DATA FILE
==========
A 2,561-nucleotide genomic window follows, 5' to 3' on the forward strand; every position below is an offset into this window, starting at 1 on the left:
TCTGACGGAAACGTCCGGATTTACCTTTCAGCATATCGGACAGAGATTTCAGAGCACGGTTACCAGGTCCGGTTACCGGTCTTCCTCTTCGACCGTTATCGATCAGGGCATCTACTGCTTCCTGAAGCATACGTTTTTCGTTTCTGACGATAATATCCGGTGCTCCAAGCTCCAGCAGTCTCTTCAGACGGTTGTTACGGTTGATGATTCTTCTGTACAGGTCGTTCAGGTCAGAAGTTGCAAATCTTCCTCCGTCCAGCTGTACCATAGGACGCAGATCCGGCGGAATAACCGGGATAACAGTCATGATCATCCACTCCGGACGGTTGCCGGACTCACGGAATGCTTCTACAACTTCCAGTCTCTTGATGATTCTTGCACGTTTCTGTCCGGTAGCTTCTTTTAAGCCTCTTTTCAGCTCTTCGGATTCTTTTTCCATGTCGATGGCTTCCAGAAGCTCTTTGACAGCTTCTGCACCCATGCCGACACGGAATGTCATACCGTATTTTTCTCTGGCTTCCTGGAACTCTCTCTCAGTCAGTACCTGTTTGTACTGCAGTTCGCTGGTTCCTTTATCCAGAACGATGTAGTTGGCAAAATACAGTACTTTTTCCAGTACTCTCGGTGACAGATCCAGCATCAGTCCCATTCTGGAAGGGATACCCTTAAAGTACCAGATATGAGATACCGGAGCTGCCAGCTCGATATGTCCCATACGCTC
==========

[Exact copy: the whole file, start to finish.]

A 2,561-nucleotide genomic window follows, 5' to 3' on the forward strand; every position below is an offset into this window, starting at 1 on the left:
TCTGACGGAAACGTCCGGATTTACCTTTCAGCATATCGGACAGAGATTTCAGAGCACGGTTACCAGGTCCGGTTACCGGTCTTCCTCTTCGACCGTTATCGATCAGGGCATCTACTGCTTCCTGAAGCATACGTTTTTCGTTTCTGACGATAATATCCGGTGCTCCAAGCTCCAGCAGTCTCTTCAGACGGTTGTTACGGTTGATGATTCTTCTGTACAGGTCGTTCAGGTCAGAAGTTGCAAATCTTCCTCCGTCCAGCTGTACCATAGGACGCAGATCCGGCGGAATAACCGGGATAACAGTCATGATCATCCACTCCGGACGGTTGCCGGACTCACGGAATGCTTCTACAACTTCCAGTCTCTTGATGATTCTTGCACGTTTCTGTCCGGTAGCTTCTTTTAAGCCTCTTTTCAGCTCTTCGGATTCTTTTTCCATGTCGATGGCTTCCAGAAGCTCTTTGACAGCTTCTGCACCCATGCCGACACGGAATGTCATACCGTATTTTTCTCTGGCTTCCTGGAACTCTCTCTCAGTCAGTACCTGTTTGTACTGCAGTTCGCTGGTTCCTTTATCCAGAACGATGTAGTTGGCAAAATACAGTACTTTTTCCAGTACTCTCGGTGACAGATCCAGCATCAGTCCCATTCTGGAAGGGATACCCTTAAAGTACCAGATATGAGATACCGGAGCTGCCAGCTCGATATGTCCCATACGCTC